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Animus: Time to take wooden bikes seriously?

Italian boat builders adapt their wood and carbon skills to create bike frames

An Italian company has used its manufacturing expertise developed in boat building to create a lineup of stunning looking wood and carbon bikes.

Nordest, who have been building boats since 1981 and who also make carbon wind turbines and table tennis bats (that’s a varied portfolio!), developed the bikes over the past two years. They’re currently called Breeze bikes although the name is being changed to Animus.

“We did not want to replicate the classic wooden bike, we wanted to create a structure that would combine the characteristics of the wood and [the material that has been] my business for over 30 years: carbon,” said Nordest’s Claudio Barbieri.

“The wood has unique characteristics: shock absorbing, vibration dampening, it is light, and consists of linear fibres. Carbon has the arrangement of the fibres in a spiral and fits perfectly with the wood.

“We have designed the frame with arched lines in order to exploit the elasticity of the form (to absorb imperfections in the road surface) while ensuring a good resistance to twisting.”

The manufacturers can alter the characteristics of the bike – the weight, the rigidity and the amount of frame compliance – by varying both the type of carbon and the type of wood. They currently use red cedar, ash, mahogany and maple. You can choose from various different veneers that the company also offer in its table tennis bat business.

They currently make two types of frame: a sports/city bike and a mountain bike. You can choose your own components and have them fitted, or you can buy the frame only and build it up yourself. The city bike is available with Zehus electric propulsion.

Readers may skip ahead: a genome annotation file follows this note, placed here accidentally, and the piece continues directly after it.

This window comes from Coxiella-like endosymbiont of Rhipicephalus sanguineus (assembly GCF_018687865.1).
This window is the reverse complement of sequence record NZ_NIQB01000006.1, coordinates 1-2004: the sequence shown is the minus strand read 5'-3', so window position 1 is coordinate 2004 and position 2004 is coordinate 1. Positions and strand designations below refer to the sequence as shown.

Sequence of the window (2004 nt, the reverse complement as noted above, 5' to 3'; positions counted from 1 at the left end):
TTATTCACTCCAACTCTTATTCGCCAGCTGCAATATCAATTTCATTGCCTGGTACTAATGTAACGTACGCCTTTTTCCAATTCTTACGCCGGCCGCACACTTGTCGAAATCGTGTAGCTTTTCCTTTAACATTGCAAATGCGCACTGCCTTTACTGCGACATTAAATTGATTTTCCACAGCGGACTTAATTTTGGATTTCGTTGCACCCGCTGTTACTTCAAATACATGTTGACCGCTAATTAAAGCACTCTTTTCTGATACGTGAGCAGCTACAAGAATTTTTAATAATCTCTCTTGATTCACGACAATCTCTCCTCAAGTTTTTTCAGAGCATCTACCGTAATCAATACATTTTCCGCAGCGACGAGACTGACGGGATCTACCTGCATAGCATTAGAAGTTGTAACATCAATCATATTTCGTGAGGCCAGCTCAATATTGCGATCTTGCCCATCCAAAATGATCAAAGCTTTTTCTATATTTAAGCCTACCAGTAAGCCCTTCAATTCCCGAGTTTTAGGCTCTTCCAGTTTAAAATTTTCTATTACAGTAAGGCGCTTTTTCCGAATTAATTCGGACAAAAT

“Another important factor is aesthetics,” says Claudio. “We believe that an object must also create excitement.”

The smooth curves mean that the bikes certainly look cool, and they’re very distinctive. We particularly like the internal cable routing which keeps the bikes looking extremely clean.

"We produced the first ash bike 16 month ago, then the second one in June 2014, which is much improved from a technical and aesthetic point of view,” says Claudio. “Now we are producing the third in red cedar. It’s a ladies bike so the lines are naturally changed, but the style and high level of construction are maintained.”

Each bike is made in two to three weeks, depending on other work the company is doing, although it could be done in a week if necessary. The retail price is €3,000 per frame with complete bikes costing about €4,500, the exact price determined by the components and accessories each client wants.

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Mat has been in cycling media since 1996, on titles including BikeRadar, Total Bike, Total Mountain Bike, What Mountain Bike and Mountain Biking UK, and he has been editor of 220 Triathlon and Cycling Plus. Mat has been technical editor for over a decade, testing bikes, fettling the latest kit, and trying out the most up-to-the-minute clothing. We send him off around the world to get all the news from launches and shows too. He has won his category in Ironman UK 70.3 and finished on the podium in both marathons he has run. Mat is a Cambridge graduate who did a post-grad in magazine journalism, and he is a winner of the Cycling Media Award for Specialist Online Writer. Now over 50, he's riding road and gravel bikes most days for fun and fitness rather than training for competitions.

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